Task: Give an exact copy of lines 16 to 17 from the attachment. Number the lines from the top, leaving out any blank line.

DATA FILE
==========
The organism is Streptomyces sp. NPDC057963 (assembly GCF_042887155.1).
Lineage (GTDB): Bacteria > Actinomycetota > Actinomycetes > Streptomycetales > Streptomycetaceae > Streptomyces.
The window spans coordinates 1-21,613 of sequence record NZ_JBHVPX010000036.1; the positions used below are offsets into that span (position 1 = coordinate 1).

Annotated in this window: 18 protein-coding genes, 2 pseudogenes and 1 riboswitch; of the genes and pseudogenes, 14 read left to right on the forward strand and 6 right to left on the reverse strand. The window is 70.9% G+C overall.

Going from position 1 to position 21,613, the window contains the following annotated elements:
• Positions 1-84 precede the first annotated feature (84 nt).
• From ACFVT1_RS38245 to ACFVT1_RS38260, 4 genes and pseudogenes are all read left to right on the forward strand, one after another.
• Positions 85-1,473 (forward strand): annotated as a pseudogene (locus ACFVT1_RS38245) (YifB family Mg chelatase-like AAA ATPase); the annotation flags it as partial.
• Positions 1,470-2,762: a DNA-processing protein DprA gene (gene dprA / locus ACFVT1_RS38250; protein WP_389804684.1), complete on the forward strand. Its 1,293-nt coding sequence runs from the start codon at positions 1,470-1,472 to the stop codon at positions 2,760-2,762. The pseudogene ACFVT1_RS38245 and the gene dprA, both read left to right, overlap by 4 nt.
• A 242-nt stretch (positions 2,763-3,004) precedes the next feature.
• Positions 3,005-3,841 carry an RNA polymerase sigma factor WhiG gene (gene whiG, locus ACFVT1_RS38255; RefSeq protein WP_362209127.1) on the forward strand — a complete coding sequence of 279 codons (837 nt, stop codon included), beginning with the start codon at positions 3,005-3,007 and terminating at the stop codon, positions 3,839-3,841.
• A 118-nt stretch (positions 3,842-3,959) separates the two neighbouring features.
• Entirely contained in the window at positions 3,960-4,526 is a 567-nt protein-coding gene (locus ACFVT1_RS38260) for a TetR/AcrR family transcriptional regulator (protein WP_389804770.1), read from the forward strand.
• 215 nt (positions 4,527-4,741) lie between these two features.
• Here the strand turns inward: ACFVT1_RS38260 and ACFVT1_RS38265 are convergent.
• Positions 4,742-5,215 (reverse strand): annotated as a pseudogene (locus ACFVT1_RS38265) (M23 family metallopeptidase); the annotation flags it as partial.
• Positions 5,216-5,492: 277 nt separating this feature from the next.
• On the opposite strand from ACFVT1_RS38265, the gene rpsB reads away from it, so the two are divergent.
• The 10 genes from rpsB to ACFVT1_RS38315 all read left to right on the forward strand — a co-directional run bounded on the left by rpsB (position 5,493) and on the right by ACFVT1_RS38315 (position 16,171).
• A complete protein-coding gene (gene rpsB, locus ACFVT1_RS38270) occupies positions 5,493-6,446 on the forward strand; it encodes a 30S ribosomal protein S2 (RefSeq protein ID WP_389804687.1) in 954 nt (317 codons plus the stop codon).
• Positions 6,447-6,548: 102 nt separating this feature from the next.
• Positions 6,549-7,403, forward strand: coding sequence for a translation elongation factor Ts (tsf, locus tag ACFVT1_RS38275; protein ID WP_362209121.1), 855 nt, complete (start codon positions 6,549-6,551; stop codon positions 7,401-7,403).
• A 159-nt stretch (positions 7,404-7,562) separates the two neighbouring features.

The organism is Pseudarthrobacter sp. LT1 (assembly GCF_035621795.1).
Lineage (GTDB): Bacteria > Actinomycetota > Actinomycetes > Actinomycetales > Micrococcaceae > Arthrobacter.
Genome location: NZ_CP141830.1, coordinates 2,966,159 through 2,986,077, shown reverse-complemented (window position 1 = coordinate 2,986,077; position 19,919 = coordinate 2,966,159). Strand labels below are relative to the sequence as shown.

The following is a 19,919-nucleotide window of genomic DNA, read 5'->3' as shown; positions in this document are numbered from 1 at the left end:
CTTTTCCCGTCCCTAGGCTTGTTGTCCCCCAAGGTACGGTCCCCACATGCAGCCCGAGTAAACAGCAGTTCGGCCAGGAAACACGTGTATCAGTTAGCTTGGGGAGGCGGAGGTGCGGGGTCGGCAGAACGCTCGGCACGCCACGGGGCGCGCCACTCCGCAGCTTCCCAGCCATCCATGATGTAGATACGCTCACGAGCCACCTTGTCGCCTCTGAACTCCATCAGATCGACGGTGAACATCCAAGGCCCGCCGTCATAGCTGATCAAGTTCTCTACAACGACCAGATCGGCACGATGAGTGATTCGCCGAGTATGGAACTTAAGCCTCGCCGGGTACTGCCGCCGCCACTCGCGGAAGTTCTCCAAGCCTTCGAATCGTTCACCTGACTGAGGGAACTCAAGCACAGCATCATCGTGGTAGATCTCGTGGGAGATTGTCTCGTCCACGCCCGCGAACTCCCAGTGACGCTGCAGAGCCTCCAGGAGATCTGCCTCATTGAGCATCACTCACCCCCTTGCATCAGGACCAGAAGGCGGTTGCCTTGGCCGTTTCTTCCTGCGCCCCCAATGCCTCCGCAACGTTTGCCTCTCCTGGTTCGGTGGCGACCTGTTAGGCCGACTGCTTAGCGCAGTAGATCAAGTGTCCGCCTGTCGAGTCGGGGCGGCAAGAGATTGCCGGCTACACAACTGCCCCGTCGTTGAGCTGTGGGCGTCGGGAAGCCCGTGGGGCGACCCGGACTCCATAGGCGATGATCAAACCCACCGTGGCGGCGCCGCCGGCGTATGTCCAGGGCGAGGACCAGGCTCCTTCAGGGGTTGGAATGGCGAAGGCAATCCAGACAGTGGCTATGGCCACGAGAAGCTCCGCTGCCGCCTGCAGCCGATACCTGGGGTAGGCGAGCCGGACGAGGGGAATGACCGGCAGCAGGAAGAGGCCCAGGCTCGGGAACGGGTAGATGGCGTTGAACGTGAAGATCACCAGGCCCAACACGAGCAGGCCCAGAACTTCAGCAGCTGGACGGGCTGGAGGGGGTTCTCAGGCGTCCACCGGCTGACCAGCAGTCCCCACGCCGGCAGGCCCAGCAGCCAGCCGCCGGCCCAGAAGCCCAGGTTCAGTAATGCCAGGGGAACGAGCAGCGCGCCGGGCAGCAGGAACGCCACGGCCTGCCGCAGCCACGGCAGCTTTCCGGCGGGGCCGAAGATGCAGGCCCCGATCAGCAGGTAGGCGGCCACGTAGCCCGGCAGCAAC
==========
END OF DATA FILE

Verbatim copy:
• Positions 4,742-5,215 (reverse strand): annotated as a pseudogene (locus ACFVT1_RS38265) (M23 family metallopeptidase); the annotation flags it as partial.
• Positions 5,216-5,492: 277 nt separating this feature from the next.